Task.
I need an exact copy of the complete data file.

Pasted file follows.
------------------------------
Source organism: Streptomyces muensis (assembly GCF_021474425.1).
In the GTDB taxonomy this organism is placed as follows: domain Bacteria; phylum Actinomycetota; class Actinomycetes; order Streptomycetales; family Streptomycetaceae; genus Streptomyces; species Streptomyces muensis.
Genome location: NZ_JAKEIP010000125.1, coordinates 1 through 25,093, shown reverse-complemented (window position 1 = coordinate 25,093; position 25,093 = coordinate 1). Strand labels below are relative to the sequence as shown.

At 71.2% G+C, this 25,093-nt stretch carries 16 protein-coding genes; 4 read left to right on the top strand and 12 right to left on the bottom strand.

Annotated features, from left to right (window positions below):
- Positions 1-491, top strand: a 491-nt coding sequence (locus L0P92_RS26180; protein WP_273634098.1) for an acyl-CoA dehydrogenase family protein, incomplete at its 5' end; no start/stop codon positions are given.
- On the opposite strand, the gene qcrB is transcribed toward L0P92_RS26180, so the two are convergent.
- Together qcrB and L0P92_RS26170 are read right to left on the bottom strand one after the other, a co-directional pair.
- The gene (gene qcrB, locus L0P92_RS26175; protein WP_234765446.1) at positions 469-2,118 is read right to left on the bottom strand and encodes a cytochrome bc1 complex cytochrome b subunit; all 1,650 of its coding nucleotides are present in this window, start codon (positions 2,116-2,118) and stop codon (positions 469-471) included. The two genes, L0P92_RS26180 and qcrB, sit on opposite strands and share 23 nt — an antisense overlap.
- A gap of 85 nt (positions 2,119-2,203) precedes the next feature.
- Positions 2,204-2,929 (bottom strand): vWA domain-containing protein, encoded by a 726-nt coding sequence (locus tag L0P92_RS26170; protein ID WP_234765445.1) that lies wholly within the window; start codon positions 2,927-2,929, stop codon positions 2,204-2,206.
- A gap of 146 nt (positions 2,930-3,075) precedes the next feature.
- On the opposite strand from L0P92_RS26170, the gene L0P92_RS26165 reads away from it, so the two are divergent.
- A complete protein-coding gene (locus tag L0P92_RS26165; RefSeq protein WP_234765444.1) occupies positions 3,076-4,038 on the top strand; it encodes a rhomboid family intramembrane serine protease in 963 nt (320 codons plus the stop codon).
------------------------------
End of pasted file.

Source organism: Streptomyces muensis (assembly GCF_021474425.1).
In the GTDB taxonomy this organism is placed as follows: domain Bacteria; phylum Actinomycetota; class Actinomycetes; order Streptomycetales; family Streptomycetaceae; genus Streptomyces; species Streptomyces muensis.
Genome location: NZ_JAKEIP010000125.1, coordinates 1 through 25,093, shown reverse-complemented (window position 1 = coordinate 25,093; position 25,093 = coordinate 1). Strand labels below are relative to the sequence as shown.

At 71.2% G+C, this 25,093-nt stretch carries 16 protein-coding genes; 4 read left to right on the top strand and 12 right to left on the bottom strand.

Annotated features, from left to right (window positions below):
- Positions 1-491, top strand: a 491-nt coding sequence (locus L0P92_RS26180; protein WP_273634098.1) for an acyl-CoA dehydrogenase family protein, incomplete at its 5' end; no start/stop codon positions are given.
- On the opposite strand, the gene qcrB is transcribed toward L0P92_RS26180, so the two are convergent.
- Together qcrB and L0P92_RS26170 are read right to left on the bottom strand one after the other, a co-directional pair.
- The gene (gene qcrB, locus L0P92_RS26175; protein WP_234765446.1) at positions 469-2,118 is read right to left on the bottom strand and encodes a cytochrome bc1 complex cytochrome b subunit; all 1,650 of its coding nucleotides are present in this window, start codon (positions 2,116-2,118) and stop codon (positions 469-471) included. The two genes, L0P92_RS26180 and qcrB, sit on opposite strands and share 23 nt — an antisense overlap.
- A gap of 85 nt (positions 2,119-2,203) precedes the next feature.
- Positions 2,204-2,929 (bottom strand): vWA domain-containing protein, encoded by a 726-nt coding sequence (locus tag L0P92_RS26170; protein ID WP_234765445.1) that lies wholly within the window; start codon positions 2,927-2,929, stop codon positions 2,204-2,206.
- A gap of 146 nt (positions 2,930-3,075) precedes the next feature.
- On the opposite strand from L0P92_RS26170, the gene L0P92_RS26165 reads away from it, so the two are divergent.
- A complete protein-coding gene (locus tag L0P92_RS26165; RefSeq protein WP_234765444.1) occupies positions 3,076-4,038 on the top strand; it encodes a rhomboid family intramembrane serine protease in 963 nt (320 codons plus the stop codon).